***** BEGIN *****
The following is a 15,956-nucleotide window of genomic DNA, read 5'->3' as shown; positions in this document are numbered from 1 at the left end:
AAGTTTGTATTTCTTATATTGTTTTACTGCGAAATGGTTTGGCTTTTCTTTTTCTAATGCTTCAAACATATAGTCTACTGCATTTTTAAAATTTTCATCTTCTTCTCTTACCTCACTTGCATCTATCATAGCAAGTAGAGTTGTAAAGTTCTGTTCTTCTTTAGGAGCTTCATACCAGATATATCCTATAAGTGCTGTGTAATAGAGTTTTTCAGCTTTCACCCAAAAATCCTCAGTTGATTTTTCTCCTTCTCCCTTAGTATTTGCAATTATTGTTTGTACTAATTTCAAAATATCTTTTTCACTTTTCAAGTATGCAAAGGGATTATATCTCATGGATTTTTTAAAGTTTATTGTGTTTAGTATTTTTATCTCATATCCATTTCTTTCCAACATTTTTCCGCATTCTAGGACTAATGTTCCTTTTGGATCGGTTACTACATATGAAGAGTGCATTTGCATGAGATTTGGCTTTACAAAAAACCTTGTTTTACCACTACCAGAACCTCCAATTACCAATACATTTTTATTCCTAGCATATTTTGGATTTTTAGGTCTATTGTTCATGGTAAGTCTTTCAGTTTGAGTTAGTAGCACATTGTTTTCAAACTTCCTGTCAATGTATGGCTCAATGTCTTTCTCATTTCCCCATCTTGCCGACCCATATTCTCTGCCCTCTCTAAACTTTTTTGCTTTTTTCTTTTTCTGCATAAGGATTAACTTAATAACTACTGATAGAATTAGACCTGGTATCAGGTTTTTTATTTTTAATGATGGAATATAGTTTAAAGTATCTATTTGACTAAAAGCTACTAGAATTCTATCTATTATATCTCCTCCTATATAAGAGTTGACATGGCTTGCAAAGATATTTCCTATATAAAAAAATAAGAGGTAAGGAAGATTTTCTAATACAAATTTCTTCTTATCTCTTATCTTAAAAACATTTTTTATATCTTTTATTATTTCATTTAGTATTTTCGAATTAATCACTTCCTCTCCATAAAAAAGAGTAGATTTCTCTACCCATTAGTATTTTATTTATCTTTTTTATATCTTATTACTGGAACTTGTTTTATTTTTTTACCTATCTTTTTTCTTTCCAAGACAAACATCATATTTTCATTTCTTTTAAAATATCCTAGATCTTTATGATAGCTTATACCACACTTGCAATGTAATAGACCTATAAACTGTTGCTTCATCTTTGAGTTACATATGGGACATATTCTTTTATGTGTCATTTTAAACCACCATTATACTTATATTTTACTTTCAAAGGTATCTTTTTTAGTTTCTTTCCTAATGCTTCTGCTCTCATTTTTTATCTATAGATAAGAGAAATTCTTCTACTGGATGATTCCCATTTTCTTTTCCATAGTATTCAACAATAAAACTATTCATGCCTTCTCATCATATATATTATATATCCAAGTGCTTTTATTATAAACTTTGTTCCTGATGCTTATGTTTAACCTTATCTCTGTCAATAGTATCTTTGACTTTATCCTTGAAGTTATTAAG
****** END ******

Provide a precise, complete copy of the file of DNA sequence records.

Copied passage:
The following is a 15,956-nucleotide window of genomic DNA, read 5'->3' as shown; positions in this document are numbered from 1 at the left end:
AAGTTTGTATTTCTTATATTGTTTTACTGCGAAATGGTTTGGCTTTTCTTTTTCTAATGCTTCAAACATATAGTCTACTGCATTTTTAAAATTTTCATCTTCTTCTCTTACCTCACTTGCATCTATCATAGCAAGTAGAGTTGTAAAGTTCTGTTCTTCTTTAGGAGCTTCATACCAGATATATCCTATAAGTGCTGTGTAATAGAGTTTTTCAGCTTTCACCCAAAAATCCTCAGTTGATTTTTCTCCTTCTCCCTTAGTATTTGCAATTATTGTTTGTACTAATTTCAAAATATCTTTTTCACTTTTCAAGTATGCAAAGGGATTATATCTCATGGATTTTTTAAAGTTTATTGTGTTTAGTATTTTTATCTCATATCCATTTCTTTCCAACATTTTTCCGCATTCTAGGACTAATGTTCCTTTTGGATCGGTTACTACATATGAAGAGTGCATTTGCATGAGATTTGGCTTTACAAAAAACCTTGTTTTACCACTACCAGAACCTCCAATTACCAATACATTTTTATTCCTAGCATATTTTGGATTTTTAGGTCTATTGTTCATGGTAAGTCTTTCAGTTTGAGTTAGTAGCACATTGTTTTCAAACTTCCTGTCAATGTATGGCTCAATGTCTTTCTCATTTCCCCATCTTGCCGACCCATATTCTCTGCCCTCTCTAAACTTTTTTGCTTTTTTCTTTTTCTGCATAAGGATTAACTTAATAACTACTGATAGAATTAGACCTGGTATCAGGTTTTTTATTTTTAATGATGGAATATAGTTTAAAGTATCTATTTGACTAAAAGCTACTAGAATTCTATCTATTATATCTCCTCCTATATAAGAGTTGACATGGCTTGCAAAGATATTTCCTATATAAAAAAATAAGAGGTAAGGAAGATTTTCTAATACAAATTTCTTCTTATCTCTTATCTTAAAAACATTTTTTATATCTTTTATTATTTCATTTAGTATTTTCGAATTAATCACTTCCTCTCCATAAAAAAGAGTAGATTTCTCTACCCATTAGTATTTTATTTATCTTTTTTATATCTTATTACTGGAACTTGTTTTATTTTTTTACCTATCTTTTTTCTTTCCAAGACAAACATCATATTTTCATTTCTTTTAAAATATCCTAGATCTTTATGATAGCTTATACCACACTTGCAATGTAATAGACCTATAAACTGTTGCTTCATCTTTGAGTTACATATGGGACATATTCTTTTATGTGTCATTTTAAACCACCATTATACTTATATTTTACTTTCAAAGGTATCTTTTTTAGTTTCTTTCCTAATGCTTCTGCTCTCATTTTTTATCTATAGATAAGAGAAATTCTTCTACTGGATGATTCCCATTTTCTTTTCCATAGTATTCAACAATAAAACTATTCATGCCTTCTCATCATATATATTATATATCCAAGTGCTTTTATTATAAACTTTGTTCCTGATGCTTATGTTTAACCTTATCTCTGTCAATAGTATCTTTGACTTTATCCTTGAAGTTATTAAG